Moved by national legislation and health care’s rapid tech adoption, patient medical records are making the jump from physical filing cabinets to digital folders. Electronic medical records (EMR) make a big difference to hospitals and patients alike, cutting costs, improving accuracy and promoting better coordinated care.
However, one detail—just how easy it is to access these electronic records—has jeopardized the security of private medical information for millions of patients.
In 2012, a survey found 27 percent of hospitals had experienced a security breach within the past 12 months, up 8 percent from two years before. Sixty-nine percent of those who experienced a breach reported multiple incursions. The most common culprits? Not hackers, but employees.
Clinic safety protocols must therefore protect against both internal and external security violations. Put these measures into place to prevent patient record breaches, no matter the source.
- Hire Trustworthy Employees: Employees who come in contact with sensitive patient information must be discrete and dependable in order to ensure safe data handling. When hiring, contact multiple employee references or conduct background checks to determine the most suitable candidates.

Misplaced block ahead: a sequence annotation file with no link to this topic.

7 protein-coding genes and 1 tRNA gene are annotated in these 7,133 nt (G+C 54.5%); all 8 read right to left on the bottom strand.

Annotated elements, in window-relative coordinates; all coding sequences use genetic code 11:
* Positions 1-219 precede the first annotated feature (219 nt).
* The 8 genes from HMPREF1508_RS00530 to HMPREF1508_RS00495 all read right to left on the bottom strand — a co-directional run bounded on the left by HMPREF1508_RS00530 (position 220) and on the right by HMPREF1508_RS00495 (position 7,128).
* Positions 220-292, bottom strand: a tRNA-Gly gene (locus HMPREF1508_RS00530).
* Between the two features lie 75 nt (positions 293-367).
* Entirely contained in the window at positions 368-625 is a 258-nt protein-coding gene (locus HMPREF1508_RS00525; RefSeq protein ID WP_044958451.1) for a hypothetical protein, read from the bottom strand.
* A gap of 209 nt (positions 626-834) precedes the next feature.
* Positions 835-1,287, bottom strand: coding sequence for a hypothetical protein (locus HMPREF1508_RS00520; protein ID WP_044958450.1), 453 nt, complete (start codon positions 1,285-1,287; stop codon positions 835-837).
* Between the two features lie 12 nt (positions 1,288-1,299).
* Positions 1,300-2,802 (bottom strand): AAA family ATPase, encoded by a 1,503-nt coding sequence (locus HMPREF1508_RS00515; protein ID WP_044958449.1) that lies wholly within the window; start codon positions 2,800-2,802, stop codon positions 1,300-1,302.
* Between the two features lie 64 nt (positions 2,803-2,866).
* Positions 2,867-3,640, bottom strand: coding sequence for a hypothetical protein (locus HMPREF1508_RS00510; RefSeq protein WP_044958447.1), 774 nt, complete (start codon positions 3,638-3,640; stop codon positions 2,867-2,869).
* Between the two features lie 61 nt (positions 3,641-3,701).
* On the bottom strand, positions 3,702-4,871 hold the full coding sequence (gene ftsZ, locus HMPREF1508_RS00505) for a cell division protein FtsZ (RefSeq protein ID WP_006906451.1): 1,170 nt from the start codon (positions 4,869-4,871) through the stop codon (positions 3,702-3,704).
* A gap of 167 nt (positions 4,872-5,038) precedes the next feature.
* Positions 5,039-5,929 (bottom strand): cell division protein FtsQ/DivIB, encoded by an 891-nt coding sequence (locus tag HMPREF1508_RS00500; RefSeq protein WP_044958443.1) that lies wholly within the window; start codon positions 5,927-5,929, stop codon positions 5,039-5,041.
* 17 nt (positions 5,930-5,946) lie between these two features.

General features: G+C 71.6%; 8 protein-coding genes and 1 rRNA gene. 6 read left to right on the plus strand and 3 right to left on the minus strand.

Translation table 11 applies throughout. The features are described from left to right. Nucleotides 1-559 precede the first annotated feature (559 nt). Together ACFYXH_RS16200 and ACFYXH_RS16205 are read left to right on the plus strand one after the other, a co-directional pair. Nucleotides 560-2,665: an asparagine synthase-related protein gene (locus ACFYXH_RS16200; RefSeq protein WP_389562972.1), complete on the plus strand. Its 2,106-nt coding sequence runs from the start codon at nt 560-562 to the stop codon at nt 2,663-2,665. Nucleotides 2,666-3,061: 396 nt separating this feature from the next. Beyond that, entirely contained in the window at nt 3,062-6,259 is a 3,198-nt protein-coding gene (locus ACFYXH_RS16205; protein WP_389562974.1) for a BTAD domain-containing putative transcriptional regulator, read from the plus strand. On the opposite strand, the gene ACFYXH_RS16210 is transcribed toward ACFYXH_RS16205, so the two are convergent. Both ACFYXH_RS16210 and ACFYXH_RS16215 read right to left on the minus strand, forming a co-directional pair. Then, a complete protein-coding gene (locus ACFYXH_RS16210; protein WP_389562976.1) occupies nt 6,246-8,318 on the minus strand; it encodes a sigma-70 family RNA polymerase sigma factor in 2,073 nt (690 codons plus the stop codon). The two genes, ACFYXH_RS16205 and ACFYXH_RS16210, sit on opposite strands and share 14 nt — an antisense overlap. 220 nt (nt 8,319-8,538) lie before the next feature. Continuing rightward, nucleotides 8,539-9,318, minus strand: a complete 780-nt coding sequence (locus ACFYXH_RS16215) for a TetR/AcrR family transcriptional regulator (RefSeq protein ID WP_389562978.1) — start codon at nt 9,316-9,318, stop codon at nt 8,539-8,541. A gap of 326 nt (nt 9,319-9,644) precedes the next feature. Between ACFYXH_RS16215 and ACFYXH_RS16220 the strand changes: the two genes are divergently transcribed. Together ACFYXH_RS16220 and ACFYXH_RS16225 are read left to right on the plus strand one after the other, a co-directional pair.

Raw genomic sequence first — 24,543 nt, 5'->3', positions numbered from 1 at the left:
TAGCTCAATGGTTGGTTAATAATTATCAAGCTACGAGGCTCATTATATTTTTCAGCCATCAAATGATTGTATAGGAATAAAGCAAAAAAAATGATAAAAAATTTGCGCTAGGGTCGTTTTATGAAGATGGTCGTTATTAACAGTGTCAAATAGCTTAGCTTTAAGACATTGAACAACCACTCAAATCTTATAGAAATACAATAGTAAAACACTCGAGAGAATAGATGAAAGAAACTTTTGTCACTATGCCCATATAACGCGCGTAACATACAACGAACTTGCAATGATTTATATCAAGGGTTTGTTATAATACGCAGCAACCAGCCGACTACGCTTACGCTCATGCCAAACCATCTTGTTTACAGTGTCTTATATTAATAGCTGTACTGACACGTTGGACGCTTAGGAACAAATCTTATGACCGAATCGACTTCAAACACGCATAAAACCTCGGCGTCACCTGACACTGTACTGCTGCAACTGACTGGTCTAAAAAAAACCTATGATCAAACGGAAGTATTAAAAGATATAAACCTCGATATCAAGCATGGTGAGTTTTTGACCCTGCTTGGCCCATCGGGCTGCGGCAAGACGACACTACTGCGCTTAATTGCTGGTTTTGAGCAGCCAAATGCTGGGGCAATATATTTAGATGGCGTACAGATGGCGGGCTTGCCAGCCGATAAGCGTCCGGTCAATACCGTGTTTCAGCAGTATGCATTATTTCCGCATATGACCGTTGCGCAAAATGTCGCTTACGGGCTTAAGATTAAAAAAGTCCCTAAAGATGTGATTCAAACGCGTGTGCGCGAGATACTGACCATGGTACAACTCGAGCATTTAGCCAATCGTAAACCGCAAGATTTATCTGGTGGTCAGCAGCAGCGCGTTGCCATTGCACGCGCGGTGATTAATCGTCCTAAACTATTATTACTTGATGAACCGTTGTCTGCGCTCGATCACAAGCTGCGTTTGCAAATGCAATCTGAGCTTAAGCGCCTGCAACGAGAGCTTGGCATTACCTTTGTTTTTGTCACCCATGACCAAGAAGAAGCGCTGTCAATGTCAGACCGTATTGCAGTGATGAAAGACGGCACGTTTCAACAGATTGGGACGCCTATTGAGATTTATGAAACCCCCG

- Train Well: Employees should be informed and able to properly perform security protocols and procedures.
- Limit Access: Unauthorized employee access is the primary cause of data breaches. Restrict record permissions to only personnel who need it. Each user should have a unique ID and password to ensure accountability and deter negligence.
- Reinforce Data: Back up data in case of system failure.
- Prepare for the Worst: Have a response plan at the ready in case a breach occurs.
- Get Protected: Be sure your policy covers you in case of data breach, like Society’s medical office and clinic coverage.
Getting these details right will make a big difference in ensuring the safety of your data and your patients’ trust. For more solutions, get in touch with one of our experienced risk control reps today.